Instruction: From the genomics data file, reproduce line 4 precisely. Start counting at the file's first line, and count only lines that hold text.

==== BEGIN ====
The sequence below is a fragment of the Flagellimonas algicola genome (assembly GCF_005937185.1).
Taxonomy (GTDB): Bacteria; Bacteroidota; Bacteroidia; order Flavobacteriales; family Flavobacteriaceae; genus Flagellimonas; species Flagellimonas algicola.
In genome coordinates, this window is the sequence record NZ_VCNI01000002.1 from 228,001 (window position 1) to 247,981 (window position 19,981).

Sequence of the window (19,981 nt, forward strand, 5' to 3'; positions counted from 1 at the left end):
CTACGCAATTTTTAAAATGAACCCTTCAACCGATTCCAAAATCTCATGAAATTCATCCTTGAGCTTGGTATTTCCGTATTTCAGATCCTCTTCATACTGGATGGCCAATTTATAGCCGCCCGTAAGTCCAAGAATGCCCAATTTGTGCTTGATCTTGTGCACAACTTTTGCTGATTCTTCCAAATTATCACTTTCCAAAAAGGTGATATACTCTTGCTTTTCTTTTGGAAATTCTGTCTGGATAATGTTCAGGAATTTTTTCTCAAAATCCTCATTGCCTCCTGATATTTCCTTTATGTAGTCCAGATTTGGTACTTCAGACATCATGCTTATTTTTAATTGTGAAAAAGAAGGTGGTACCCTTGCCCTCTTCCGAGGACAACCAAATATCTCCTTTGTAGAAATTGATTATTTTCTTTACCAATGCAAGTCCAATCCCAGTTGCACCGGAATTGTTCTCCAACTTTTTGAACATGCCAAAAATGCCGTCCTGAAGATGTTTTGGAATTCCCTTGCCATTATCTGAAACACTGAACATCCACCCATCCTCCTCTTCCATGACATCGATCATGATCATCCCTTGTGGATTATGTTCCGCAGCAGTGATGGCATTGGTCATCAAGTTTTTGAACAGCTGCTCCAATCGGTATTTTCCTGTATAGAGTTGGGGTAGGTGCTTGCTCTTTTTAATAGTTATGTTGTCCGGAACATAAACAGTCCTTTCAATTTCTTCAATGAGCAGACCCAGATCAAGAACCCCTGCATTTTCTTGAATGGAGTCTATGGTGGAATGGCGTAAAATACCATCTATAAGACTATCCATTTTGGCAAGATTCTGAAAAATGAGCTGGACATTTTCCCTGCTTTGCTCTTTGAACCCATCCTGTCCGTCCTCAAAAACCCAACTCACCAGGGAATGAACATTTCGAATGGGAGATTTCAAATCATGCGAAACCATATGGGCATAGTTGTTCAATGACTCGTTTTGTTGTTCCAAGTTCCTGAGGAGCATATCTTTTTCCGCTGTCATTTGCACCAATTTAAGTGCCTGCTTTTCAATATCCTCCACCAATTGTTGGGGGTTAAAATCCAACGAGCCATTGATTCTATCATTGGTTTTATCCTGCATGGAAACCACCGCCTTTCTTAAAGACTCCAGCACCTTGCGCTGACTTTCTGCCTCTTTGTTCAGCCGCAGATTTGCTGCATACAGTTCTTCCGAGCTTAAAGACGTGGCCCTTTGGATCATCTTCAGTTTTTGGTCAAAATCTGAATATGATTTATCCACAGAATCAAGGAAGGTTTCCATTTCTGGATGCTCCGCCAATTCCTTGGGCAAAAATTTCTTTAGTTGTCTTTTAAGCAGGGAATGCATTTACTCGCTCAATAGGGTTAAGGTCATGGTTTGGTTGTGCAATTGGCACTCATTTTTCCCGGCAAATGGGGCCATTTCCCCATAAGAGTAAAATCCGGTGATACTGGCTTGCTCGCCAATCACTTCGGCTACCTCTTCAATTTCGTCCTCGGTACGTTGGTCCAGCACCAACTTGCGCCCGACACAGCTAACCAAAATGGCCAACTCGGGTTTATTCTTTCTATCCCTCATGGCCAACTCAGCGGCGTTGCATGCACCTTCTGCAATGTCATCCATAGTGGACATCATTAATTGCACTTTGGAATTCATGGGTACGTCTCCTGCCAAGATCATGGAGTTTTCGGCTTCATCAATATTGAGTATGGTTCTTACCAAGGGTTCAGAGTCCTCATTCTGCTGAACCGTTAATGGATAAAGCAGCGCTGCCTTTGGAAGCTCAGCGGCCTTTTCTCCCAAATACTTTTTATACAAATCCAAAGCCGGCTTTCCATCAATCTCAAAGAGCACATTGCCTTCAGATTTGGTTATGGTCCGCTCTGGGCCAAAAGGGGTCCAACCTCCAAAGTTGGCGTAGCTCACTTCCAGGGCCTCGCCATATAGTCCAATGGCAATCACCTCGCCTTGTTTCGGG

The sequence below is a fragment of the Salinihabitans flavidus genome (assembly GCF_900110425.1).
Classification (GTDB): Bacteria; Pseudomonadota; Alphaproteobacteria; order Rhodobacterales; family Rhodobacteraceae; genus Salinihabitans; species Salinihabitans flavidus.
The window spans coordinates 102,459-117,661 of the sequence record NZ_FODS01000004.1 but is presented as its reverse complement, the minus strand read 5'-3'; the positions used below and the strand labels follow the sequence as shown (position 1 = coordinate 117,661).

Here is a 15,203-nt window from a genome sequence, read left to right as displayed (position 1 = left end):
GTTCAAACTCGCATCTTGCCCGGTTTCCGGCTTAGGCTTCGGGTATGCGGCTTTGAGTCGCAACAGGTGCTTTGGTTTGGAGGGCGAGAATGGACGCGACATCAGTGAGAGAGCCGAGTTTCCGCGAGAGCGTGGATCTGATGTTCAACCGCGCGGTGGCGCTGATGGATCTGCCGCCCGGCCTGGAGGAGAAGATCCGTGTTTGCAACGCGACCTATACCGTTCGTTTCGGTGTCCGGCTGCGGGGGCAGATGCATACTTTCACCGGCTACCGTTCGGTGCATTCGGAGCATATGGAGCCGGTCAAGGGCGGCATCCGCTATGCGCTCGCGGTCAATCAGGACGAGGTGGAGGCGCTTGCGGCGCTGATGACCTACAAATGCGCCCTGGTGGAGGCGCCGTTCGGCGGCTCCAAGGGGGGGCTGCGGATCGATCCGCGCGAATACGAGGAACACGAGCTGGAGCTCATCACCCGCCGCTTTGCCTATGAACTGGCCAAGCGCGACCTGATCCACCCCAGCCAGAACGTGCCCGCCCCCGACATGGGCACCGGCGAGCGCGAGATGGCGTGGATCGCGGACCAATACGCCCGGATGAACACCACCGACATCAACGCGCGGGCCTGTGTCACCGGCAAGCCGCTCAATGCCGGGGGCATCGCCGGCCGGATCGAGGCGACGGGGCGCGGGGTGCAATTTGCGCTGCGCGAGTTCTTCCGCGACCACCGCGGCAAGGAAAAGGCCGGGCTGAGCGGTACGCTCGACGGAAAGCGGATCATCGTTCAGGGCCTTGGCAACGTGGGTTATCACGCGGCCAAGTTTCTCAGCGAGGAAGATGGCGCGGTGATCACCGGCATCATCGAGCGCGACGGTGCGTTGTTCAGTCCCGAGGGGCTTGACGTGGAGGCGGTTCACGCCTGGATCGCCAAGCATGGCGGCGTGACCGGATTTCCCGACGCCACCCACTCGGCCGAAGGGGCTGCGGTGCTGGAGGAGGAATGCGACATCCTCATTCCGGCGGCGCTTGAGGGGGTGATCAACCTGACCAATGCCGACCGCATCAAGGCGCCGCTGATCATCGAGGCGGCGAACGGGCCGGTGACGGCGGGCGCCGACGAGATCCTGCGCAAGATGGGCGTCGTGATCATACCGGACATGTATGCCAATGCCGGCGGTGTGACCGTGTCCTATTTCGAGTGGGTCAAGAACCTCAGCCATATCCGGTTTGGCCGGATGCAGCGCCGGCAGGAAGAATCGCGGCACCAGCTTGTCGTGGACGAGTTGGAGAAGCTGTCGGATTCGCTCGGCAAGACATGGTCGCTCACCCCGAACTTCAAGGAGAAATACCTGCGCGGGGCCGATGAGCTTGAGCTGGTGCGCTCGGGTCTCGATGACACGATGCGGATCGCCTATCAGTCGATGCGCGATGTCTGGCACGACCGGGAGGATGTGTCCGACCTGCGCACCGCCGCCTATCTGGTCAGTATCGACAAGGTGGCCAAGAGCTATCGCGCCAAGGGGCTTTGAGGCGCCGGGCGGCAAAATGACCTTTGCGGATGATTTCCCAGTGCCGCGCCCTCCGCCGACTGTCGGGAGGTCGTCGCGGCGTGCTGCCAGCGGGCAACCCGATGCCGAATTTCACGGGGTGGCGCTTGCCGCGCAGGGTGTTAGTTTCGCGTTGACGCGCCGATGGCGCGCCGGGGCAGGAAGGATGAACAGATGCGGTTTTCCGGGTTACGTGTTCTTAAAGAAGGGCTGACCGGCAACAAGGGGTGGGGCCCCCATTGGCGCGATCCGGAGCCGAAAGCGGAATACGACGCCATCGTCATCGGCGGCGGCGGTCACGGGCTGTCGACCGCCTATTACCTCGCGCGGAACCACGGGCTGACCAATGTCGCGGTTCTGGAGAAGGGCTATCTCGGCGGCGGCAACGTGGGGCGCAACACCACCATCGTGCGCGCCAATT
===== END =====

Sequence of the window (19,981 nt, forward strand, 5' to 3'; positions counted from 1 at the left end):